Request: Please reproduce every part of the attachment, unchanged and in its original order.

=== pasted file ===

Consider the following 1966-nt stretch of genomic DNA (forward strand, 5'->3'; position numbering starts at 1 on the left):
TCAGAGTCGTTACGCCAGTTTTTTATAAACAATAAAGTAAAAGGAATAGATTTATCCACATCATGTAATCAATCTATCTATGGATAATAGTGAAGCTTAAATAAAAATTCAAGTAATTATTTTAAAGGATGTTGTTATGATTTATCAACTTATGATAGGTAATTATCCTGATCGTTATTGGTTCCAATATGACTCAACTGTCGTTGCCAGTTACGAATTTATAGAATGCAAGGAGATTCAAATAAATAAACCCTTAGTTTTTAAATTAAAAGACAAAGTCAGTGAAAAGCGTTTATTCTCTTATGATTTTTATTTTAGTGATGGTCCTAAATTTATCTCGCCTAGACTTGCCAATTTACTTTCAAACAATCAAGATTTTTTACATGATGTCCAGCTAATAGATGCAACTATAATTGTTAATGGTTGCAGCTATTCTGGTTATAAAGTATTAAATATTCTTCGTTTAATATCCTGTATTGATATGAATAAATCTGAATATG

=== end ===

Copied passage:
Consider the following 1966-nt stretch of genomic DNA (forward strand, 5'->3'; position numbering starts at 1 on the left):
TCAGAGTCGTTACGCCAGTTTTTTATAAACAATAAAGTAAAAGGAATAGATTTATCCACATCATGTAATCAATCTATCTATGGATAATAGTGAAGCTTAAATAAAAATTCAAGTAATTATTTTAAAGGATGTTGTTATGATTTATCAACTTATGATAGGTAATTATCCTGATCGTTATTGGTTCCAATATGACTCAACTGTCGTTGCCAGTTACGAATTTATAGAATGCAAGGAGATTCAAATAAATAAACCCTTAGTTTTTAAATTAAAAGACAAAGTCAGTGAAAAGCGTTTATTCTCTTATGATTTTTATTTTAGTGATGGTCCTAAATTTATCTCGCCTAGACTTGCCAATTTACTTTCAAACAATCAAGATTTTTTACATGATGTCCAGCTAATAGATGCAACTATAATTGTTAATGGTTGCAGCTATTCTGGTTATAAAGTATTAAATATTCTTCGTTTAATATCCTGTATTGATATGAATAAATCTGAATATG